Piling on the Wall Street Journal's cheap iPhone rumor resurrection, Bloomberg is reporting that the budget-friendly device Apple is working on will cost in the $100-$150 range. It would debut, at the very earliest, at the end of this year.
Apple's target with a second-tier iPhone would be developing markets, where iPhone costs aren't kept down through the grace of AT&T and can typically run more than $700 a unit. Bloomberg's not clear if the price it quotes includes carrier subsidies. It's also not clear whether the phone will actually ever see the light of day; the report says it would appear in late 2013 "at the earliest," and the WSJ was clear that it may not happen at all.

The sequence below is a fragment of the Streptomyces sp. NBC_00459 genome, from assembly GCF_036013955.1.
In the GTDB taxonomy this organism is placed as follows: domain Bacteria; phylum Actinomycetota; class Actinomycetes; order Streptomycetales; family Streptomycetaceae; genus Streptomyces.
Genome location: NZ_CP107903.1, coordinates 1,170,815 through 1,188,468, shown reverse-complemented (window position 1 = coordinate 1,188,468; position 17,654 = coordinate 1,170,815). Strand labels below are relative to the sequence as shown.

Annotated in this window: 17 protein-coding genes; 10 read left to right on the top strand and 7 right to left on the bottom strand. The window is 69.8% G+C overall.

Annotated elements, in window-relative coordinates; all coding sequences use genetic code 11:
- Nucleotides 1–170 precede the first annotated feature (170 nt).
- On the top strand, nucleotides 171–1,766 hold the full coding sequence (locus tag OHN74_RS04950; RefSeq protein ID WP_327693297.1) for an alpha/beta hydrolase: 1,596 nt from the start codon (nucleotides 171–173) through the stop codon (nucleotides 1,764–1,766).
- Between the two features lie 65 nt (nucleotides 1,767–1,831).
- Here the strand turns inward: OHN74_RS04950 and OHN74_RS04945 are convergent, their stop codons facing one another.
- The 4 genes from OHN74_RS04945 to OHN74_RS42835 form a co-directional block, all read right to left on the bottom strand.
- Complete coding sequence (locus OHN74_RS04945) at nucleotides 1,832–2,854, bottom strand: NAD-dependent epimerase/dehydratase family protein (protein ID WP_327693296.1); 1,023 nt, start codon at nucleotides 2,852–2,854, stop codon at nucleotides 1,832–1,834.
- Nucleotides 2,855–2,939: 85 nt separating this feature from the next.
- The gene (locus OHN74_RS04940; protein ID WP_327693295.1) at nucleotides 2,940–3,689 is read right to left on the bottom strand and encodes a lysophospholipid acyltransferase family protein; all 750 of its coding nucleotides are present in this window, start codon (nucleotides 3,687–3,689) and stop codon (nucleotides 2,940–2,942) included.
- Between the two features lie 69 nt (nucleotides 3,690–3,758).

Two things are certain, though. Apple's been exploring this line for at least two years, and has lived through two cycles of iPhone updates just fine without it. Would a cheaper handset fortify Apple against the legions of cheap Android phones in emerging markets? Of course it would. But it would also weigh down the aura of iPhone invincibility, one that's already taken a hit with the success of the Galaxy S III and other top-tier competitors. [Bloomberg]